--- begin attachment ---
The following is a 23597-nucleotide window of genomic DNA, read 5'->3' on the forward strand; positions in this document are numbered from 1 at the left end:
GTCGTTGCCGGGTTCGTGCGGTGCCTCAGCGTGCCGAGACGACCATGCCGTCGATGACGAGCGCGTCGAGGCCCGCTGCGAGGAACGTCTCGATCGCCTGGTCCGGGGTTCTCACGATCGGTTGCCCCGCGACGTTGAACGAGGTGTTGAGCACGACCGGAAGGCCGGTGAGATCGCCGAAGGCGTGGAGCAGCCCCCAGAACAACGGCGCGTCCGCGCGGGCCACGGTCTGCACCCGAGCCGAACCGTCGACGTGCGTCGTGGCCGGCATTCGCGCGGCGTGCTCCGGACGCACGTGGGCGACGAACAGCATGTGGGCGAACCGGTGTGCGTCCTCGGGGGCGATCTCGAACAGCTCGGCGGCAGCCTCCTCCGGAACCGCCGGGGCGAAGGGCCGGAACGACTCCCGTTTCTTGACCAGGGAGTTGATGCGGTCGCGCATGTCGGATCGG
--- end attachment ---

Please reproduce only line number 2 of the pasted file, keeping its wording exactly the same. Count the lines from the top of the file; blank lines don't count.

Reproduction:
GTCGTTGCCGGGTTCGTGCGGTGCCTCAGCGTGCCGAGACGACCATGCCGTCGATGACGAGCGCGTCGAGGCCCGCTGCGAGGAACGTCTCGATCGCCTGGTCCGGGGTTCTCACGATCGGTTGCCCCGCGACGTTGAACGAGGTGTTGAGCACGACCGGAAGGCCGGTGAGATCGCCGAAGGCGTGGAGCAGCCCCCAGAACAACGGCGCGTCCGCGCGGGCCACGGTCTGCACCCGAGCCGAACCGTCGACGTGCGTCGTGGCCGGCATTCGCGCGGCGTGCTCCGGACGCACGTGGGCGACGAACAGCATGTGGGCGAACCGGTGTGCGTCCTCGGGGGCGATCTCGAACAGCTCGGCGGCAGCCTCCTCCGGAACCGCCGGGGCGAAGGGCCGGAACGACTCCCGTTTCTTGACCAGGGAGTTGATGCGGTCGCGCATGTCGGATCGG